address holds the most significant 8 bits, and the lowest memory address holds the least
significant 8 bits. We use this C statement to set, bit 14, of
ODR to 1, by using bitwise OR. This C statement also uses dereferencing to
access the memory. Dereferencing a pointer means, getting the
value that is stored in the memory location pointed by the pointer. The operator asterisk is used to do this. The asterisk is called the dereferencing operator. A sequence of load, modify, and store operations
are performed in this statement. This statement casts the memory address to
a memory pointer, which points to an 32-bit unsigned integer. First, the dereference operator retrieves
the ODR register value, as a 32-bit unsigned integer. Then, a bit-wise operation is performed to
modify this unsigned integer value. Finally, the updated value is stored back
to the ODR register, via the dereferencing operation. However, directly dereferencing a numeric
memory address, is inconvenient to use in practice. The code uses numeric addresses directly. Accordingly, it is not very readable. The next slide will present a new approach,
which uses register names instead of memory addresses, thus greatly improving the code
readability. In memory-mapped I/O, all registers of a GPIO
port are mapped to a contiguous block of physical memory. This memory block can be represented by using
a struct, as defined in this slide. A struct in C defines a physically grouped
list of variables under one name. Note that we put volatile qualifier on each
register. It informs the compiler that the variable
might change spontaneously. When a variable is declared as volatile, the
compiler is informed that even though no statements in the program appear to change it, the value
might still change. Typically, compilers minimize the number of
memory accesses, by storing the memory value in a register, and then repeatedly using it
without accessing the memory. The volatile qualifier on a variable prevents
the compiler from making such optimization on this variable. We use a macro definition here to give a name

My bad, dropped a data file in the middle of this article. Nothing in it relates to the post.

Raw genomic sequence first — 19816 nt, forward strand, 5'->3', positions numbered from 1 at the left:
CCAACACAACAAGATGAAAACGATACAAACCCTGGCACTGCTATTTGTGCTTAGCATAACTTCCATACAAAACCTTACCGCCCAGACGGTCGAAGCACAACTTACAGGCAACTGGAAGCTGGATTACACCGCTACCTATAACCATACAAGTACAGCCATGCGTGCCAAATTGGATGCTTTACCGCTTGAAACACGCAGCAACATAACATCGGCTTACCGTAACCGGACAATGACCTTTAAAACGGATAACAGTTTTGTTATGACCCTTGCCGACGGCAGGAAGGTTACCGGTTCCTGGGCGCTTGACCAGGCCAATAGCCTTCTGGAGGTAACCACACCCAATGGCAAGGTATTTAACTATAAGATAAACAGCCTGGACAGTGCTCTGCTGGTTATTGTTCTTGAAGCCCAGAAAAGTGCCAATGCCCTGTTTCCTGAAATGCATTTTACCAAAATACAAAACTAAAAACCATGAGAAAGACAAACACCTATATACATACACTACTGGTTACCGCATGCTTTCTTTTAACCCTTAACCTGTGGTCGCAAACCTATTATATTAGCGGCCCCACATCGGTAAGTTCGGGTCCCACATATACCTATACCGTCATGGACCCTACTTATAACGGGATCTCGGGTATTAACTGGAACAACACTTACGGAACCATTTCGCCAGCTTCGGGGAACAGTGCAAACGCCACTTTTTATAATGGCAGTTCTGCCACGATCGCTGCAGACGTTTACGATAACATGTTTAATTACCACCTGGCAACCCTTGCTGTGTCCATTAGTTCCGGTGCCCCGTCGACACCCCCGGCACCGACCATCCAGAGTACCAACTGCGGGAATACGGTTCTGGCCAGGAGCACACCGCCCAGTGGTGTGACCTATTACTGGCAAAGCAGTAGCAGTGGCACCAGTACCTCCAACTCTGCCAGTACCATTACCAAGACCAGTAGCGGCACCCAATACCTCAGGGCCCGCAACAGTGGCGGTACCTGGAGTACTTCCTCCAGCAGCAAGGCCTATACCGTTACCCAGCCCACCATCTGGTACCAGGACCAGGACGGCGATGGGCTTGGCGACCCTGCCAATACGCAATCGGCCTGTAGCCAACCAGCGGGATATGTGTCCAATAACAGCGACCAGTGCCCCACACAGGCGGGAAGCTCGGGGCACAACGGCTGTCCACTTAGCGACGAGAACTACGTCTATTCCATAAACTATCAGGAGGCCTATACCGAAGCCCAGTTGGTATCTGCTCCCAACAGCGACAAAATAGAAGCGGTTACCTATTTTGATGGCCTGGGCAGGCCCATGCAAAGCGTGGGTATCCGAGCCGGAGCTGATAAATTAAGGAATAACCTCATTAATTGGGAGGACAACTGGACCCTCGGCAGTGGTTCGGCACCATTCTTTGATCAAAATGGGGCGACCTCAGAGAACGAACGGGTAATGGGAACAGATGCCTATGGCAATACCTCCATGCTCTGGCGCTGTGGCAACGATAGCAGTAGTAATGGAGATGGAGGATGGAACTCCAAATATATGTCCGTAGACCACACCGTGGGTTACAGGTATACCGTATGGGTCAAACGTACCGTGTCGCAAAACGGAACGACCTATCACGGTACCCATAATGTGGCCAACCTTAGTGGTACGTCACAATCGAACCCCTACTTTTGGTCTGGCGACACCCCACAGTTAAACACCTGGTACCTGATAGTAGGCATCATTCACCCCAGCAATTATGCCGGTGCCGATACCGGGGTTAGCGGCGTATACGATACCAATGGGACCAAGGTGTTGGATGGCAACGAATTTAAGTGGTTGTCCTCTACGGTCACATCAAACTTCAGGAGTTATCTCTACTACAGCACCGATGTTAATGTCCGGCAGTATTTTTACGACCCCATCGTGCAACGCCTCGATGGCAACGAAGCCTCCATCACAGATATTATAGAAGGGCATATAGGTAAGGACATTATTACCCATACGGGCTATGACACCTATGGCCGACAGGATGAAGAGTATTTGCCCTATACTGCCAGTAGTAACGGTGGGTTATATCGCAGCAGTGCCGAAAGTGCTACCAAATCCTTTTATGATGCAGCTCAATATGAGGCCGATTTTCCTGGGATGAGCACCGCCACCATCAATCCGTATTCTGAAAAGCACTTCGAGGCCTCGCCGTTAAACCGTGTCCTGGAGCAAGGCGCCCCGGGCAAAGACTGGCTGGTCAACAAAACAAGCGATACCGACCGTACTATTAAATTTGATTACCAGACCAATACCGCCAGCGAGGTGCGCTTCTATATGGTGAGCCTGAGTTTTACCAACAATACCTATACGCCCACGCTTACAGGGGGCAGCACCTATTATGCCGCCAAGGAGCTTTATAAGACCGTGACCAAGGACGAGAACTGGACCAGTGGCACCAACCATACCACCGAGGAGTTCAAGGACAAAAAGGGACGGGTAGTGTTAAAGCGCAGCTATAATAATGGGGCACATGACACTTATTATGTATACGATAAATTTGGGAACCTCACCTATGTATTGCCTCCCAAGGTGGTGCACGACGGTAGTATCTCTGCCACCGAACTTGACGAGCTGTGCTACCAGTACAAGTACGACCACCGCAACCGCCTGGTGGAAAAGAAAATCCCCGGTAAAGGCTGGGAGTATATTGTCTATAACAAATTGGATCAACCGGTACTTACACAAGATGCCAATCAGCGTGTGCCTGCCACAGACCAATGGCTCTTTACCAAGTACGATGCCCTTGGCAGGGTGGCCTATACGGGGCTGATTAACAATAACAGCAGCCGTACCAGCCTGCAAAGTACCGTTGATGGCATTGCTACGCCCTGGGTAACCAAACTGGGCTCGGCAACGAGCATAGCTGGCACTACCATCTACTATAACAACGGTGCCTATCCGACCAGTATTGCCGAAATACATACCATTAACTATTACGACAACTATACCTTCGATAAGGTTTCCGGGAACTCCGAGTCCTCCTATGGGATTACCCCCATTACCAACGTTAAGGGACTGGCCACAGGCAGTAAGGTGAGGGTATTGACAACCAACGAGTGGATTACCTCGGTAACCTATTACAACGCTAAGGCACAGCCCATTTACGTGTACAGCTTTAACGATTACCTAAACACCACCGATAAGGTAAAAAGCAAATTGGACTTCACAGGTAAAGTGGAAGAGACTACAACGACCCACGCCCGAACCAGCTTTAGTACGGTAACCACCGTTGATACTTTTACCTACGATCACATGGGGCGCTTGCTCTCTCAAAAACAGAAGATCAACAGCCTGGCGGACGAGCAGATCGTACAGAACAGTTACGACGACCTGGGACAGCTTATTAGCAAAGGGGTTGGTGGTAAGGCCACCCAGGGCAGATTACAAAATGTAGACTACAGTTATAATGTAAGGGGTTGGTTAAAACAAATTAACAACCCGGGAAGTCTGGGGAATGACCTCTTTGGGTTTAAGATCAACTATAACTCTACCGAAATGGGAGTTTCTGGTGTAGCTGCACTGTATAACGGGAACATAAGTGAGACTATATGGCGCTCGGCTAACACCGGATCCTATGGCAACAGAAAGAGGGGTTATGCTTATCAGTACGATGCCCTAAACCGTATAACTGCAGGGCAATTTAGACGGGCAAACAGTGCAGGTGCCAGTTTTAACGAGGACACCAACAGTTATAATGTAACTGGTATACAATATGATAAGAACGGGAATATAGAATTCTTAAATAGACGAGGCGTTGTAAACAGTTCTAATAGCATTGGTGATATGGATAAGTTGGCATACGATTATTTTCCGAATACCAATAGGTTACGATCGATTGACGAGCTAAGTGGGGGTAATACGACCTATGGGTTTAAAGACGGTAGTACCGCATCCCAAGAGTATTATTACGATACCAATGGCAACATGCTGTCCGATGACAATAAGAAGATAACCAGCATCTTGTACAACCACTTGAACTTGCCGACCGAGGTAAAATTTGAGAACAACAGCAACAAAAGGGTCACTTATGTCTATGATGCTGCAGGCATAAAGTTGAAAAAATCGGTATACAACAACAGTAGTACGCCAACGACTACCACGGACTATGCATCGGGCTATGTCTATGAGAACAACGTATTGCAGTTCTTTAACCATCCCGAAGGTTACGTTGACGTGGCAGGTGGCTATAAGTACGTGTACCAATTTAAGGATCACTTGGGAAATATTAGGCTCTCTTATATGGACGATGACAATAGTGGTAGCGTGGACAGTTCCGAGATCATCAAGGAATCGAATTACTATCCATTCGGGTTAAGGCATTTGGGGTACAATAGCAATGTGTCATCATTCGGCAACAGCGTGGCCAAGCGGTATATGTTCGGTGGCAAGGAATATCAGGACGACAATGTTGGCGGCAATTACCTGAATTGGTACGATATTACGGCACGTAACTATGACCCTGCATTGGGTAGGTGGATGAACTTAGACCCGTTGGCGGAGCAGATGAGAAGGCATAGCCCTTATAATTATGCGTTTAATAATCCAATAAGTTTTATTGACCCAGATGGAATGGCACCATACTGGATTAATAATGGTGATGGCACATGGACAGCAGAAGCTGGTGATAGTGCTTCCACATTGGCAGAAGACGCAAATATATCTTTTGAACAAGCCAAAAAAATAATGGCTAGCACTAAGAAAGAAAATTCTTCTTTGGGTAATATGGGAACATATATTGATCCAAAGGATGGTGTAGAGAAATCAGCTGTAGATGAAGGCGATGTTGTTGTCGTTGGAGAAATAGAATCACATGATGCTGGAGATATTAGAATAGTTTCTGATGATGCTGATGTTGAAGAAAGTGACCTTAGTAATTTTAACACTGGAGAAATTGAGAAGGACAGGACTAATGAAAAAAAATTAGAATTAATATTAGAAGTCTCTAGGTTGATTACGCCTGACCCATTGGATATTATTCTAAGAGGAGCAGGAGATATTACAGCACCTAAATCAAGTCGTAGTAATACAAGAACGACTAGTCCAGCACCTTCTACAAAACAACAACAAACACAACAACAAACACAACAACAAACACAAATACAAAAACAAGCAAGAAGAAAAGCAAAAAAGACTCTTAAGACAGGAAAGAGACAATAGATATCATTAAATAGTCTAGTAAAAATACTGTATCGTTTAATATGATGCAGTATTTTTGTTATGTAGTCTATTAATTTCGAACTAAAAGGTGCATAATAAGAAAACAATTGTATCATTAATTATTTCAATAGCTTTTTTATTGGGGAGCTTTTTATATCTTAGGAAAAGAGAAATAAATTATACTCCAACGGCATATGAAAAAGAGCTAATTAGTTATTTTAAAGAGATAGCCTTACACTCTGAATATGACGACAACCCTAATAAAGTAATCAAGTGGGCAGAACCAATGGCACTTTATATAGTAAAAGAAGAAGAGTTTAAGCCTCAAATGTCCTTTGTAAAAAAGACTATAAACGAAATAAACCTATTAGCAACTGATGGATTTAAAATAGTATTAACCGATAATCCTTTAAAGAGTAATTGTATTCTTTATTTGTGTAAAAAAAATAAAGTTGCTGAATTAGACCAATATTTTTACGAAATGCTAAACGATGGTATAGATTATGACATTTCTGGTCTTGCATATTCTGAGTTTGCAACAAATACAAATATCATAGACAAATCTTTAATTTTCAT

to the struct pointer. Let’s name the macro GPIOA. To set bit 14, we can use the membership operator
to access the data output register ODR. We can either use the arrow operator, or the
dot operator, to access the output data register ODR. These two C statements are equivalent. The asterisk GPIOA gets the structure that
GPIOA points to. If the program has to be written in assembly,
we can use the EQN directive to define two constants. The first constant is the base memory address
for Port A. The second constant is the offset of the ODR register. First, we load the base memory address into
register r7. Then we load the ODR value into register r1. Next, we modify r1. Finally, we store the modified value back
to the ODR register. Please visit the book website for more examples
and tutorials.

Glenn Chapman


  1. hi, why don't we assign the value we want, directly to the 32-bit i/o port A data register without using a bitwise operator ??

  2. I had take courses and read tons of books , after long experince no one explain as you did

  3. You have good quality slides but please use your own voice to explain instead of letting the computer reading a text

  4. Please use your voice. Don't care what kind of accent you have (you could even include subtitles if you feel it would help). Because a computer reading makes the content sound so dull…

  5. Very good video, informative, I really learned a lot. Just curious which tool you used to create such great video ?